A month after the US Congress approved a record $1.9 trillion COVID relief bill to stimulate the US economy, the EU is taking the next step towards making its own post-COVID-19 Recovery Fund a reality. Last week, the European Commissioner for Budget and Administration, Johannes Hahn, presented the Commission’s strategy to financing the recovery plan for Europe. The NextGenerationEU Recovery Fund will provide hundreds of billions of euros in grants and low-interest loans to EU countries. In total, the Commission plans to raise €806 billion on the capital markets.
Hahn announced that the EU would start handing out these funds as early as this summer, depending on ratification by all Member States. It is set to run until 2026. On average, the EU would need to raise €150 billion a year. The Recovery and Resilience Facility (RRF), which amounts to €672.5 billion (€312.5 billion in grants and €360 billion in loans) is the backbone of the Recovery Fund, with the Commission expecting all these debts to be repaid by 2058 at the latest. Once approved, the Commission has promised between €60 to €100 billion in aid until the end of this year.
This Fund represents a “Hamiltonian” step in the EU’s history and its financial competencies. NextGenerationEU, together with the long-term EU budget, will be the most comprehensive economic stimulus package ever adopted by the EU. It is designed to kick-start the pandemic-ravaged EU economy, and it is part of an overall effort to make Europe greener and more digital. Overall, 30% of the EU bonds (€250 billion) will be issued in green bonds. The Commission will present a green bond standard at a later stage this year.
As the Commission wants to start distributing funds fast, Hahn urged all Member States to complete the ratification process as swiftly as possible. For Hahn, “the message is clear: as soon as the Commission has been legally enabled to borrow, we are ready to get going.” So far, ten countries have not ratified the Recovery Fund, with Austria, the Netherlands, Germany, Hungary, Poland, Romania, Lithuania, Estonia, Finland and Ireland still outstanding. Each Member State also has to provide recovery and resilience plan.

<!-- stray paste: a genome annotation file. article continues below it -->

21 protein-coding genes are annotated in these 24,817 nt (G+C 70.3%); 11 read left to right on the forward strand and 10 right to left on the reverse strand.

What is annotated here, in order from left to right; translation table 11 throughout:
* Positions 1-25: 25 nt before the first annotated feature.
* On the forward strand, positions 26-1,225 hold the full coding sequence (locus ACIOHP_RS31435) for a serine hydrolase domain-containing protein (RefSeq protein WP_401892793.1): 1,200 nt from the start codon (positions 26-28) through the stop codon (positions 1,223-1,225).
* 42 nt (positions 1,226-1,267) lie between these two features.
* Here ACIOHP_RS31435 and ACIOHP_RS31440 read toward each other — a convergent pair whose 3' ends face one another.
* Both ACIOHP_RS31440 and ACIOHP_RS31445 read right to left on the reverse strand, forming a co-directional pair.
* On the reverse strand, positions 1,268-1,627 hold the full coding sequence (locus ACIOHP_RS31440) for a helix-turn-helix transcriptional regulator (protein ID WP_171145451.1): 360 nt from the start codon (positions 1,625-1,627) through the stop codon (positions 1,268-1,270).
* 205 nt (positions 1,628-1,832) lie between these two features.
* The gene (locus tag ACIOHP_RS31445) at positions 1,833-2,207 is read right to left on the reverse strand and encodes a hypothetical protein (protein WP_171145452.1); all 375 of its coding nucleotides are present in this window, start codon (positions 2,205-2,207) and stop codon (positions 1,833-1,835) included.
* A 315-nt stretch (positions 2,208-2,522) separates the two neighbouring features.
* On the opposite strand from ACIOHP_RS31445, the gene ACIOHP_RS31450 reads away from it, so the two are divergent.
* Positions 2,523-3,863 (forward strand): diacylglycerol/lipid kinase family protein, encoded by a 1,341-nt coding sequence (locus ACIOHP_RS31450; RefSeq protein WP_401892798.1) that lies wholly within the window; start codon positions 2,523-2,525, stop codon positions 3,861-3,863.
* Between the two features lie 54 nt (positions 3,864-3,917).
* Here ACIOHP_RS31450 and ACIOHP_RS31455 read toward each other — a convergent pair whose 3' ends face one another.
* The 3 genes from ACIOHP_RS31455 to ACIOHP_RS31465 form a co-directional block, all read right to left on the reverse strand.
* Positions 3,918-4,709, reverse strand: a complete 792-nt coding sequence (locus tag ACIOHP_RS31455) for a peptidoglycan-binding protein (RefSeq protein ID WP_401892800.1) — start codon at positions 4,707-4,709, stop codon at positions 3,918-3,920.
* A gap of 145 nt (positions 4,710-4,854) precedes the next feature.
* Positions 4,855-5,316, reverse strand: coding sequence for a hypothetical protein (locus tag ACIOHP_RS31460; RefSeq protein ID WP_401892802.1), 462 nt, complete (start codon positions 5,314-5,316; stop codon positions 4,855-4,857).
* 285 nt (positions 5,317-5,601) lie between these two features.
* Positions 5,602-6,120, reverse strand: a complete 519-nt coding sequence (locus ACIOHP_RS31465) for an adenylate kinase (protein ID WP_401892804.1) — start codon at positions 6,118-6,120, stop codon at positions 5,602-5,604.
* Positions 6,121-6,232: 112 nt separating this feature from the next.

Southern countries, whose economies are badly hit by the pandemic, are awaiting the funds with increasing impatience. On Thursday, Portugal was the first EU country to submit its recovery and rehabilitation plan to the Commission, more than a week before the deadline. It includes 37 reforms and investments, worth €16.6 billion. Portugal is entitled to €14 billion in grants and the same amount in loans from the Fund, but has decided to apply for only €2.7 billion in loans, with an option for €2.3 billion more from 2022. The Commission now has two months to validate the plan before it is submitted to the Council for approval.
Meanwhile, good news for the Recovery Fund came from Germany, where the German Federal Constitutional Court had paused the ratification in March after it was approved in the German Bundestag. The court in Karlsruhe examined an emergency appeal made by a group around former ex-AFD leader Bernd Lucke, which argued that the Fund was breaching the constitutional principle of Germany’s budgetary sovereignty. The court eventually rejected their request, paving the way for a German ratification. However, with its decision, the actual constitutional complaint has not yet been decided and could still change.
With one major hurdle out of the way, the Commission is one step closer to starting the Fund’s distribution. In any case, Commission President von der Leyen seems confident, writing on Twitter, “I welcome today’s decision by the German Constitutional Court. The EU stays on track with its economic recovery, following this unprecedented pandemic.”